Thinking Out Loud: Cutting Through the SawStop Debate over Table Saw Safety

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For woodworkers, the table saw stands as both a revered tool and a potential danger. One saw, SawStop, uses an innovative technology to prevent the saw from cutting more than wood. The feds are now considering mandating this technology, provoking a web of industry interests and regulatory hurdles.

Table saws are responsible for over 4,000 finger amputations annually. That is more than the carnage from all the other tools tracked by the Consumer Protection Safety Commission (CPSC). As a part-time woodworker, I have a healthy respect for saws in general and table saws in particular, so a recent article in the New York Times on table saw safety regulations caught my interest.

Table saws can pack a great deal of power, and when I was searching for one for a home workshop, I settled on a SawStop, the only brand designed to protect your hands from the spinning blade. Now, all saws come with blade guards, and for nearly all woodworkers, those blade guards are used in word far more often than deed, leaving a rapidly spinning carbide-toothed saw exposed. SawStop has been designed so that there is a slight current running in the blade, and when it comes into contact with a conductive surface, a piece of metal, or more concerning flesh, a circuit is completed, and the blade is rapidly retracted. I know it works because it has saved the tip of my finger.

Let us pause for the obligatory YouTube video involving the saw and standing in for the finger, a hot dog.



Peter Trumka, a CPSC Commissioner and the man who was so concerned about the “hidden hazards” of gas stoves that he said, "Products that can't be made safe can be banned," believes that “Big Tool” has deliberately not embraced SawStop’s safety feature, putting many of us who use table saws at risk. Given that a SawStop will run roughly $1,000 more than a table saw without that “handy” feature, resulting in only about 2% of the market share, he may have a legitimate concern.

As the Times article discusses, several patents cover the SawStop system, and at least one other CPSC commissioner accused SawStop of “rent-seeking,” a financial term for keeping the safety technology proprietary. That view is up for debate since the company had initially asked the CPSC to consider mandating the technology on all table saws, something now being considered, back in 2003 or roughly 80,000 fingers ago. Having lost that decision, the company has protected its research and development costs by bringing suit when they believe their “technology” is being appropriated.

With all things regulatory, a cost-benefit analysis has been performed. The net benefit of $3,000 for each new table saw is offset by the increased cost of “$338 to $1,210 more with the finger-detection system.”

While Commissioner Trumpka is clearly in favor of requiring finger-sparing technologies (also known as Active Injury Mitigation technology or AIM), other commissioners object, pointing out that the CPSC’s mandate is

“to protect the public against unreasonable risks of injury associated with consumer products.”

Thus moving the debate from the slam dunk that Saw Stop’s technology does save fingers (and costs) to whether table saws for educated consumers pose unreasonable risks. That term of legal art, “unreasonable risk,” is the fuzziness that leads regulatory mandates into court. For the originalists amongst us, here is the thinking of Congress regarding the term unreasonable.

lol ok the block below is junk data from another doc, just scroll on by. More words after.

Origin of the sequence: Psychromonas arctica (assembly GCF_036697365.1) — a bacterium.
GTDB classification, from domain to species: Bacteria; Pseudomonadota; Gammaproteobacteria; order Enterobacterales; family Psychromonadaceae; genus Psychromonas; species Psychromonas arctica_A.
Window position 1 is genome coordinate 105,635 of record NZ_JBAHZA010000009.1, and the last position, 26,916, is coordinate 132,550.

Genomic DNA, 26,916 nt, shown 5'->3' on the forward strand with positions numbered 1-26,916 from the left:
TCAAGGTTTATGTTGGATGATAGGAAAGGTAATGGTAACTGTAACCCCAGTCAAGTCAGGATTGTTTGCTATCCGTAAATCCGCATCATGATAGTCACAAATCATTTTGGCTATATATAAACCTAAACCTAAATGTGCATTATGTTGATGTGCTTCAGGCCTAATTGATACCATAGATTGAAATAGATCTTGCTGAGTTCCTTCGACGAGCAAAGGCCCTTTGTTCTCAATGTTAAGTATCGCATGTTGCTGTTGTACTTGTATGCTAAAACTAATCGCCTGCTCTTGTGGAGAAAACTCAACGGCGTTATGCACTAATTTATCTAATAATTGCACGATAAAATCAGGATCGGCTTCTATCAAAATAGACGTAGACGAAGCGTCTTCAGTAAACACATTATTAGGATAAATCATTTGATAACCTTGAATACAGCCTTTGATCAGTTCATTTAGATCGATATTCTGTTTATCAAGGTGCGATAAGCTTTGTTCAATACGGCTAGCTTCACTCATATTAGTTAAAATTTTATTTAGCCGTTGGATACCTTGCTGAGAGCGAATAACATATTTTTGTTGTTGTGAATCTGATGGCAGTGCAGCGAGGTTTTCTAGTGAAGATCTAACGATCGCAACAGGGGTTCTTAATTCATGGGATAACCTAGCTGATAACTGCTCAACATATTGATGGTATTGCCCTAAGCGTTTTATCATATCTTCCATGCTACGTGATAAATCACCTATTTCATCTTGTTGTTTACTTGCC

"An unreasonable hazard is clearly one which can be prevented or reduced without affecting the product’s utility, cost, or availability; or one [for] which the effect on the product’s utility, cost, or availability is outweighed by the need to protect the public from the hazard associated with the product.”

From the cost-benefit analysis, one can argue that this is indeed an unreasonable hazard. Alternatively, the Courts have found that

"[A]n important predicate to Commission action is that consumers be unaware of either the severity, frequency, or ways of avoiding the risk. If consumers have accurate information, and still choose to incur the risk, then their judgment may well be reasonable."

Any woodworker contemplating the purchase of a table saw is aware of the severity, frequency, and ways of avoiding the risk.

The Times article suggested that the CPSC would vote along party lines and mandate finger-sparing technology for all new table saws.

I shared this regulatory tempest because it mirrors other more emotionally laden regulatory debates – say, mandating a vaccine. Which side of unreasonable you come down on will vary with your perception of personal risk and your tolerance of risk and uncertainty. For my table saw and me, I chose Saw Stop – it has already paid me back for any additional cost involved. But I am not sure that my decision was based solely on logic and cost-benefits; I like my fingers where they are, so a little bit of belt and suspender safety was quite alright.

Ultimately, embracing technologies like SawStop hinges on a delicate balance of risk and reward. While the debate rages on within regulatory circles, for many woodworkers like myself, the choice is clear: investing in safety measures like SawStop protects our livelihoods and upholds our commitment to responsible woodworking practices.

Disclosure – I have found that the Saw Stop technical support is one of the best in the business. After my finger momentarily met the blade, I had to replace the proprietary “brake” in the system. That brake has a small memory of the event, and Saw Stop will send you a new brake for free if you simply return the damaged one to them so they can refine their product further. These are good people.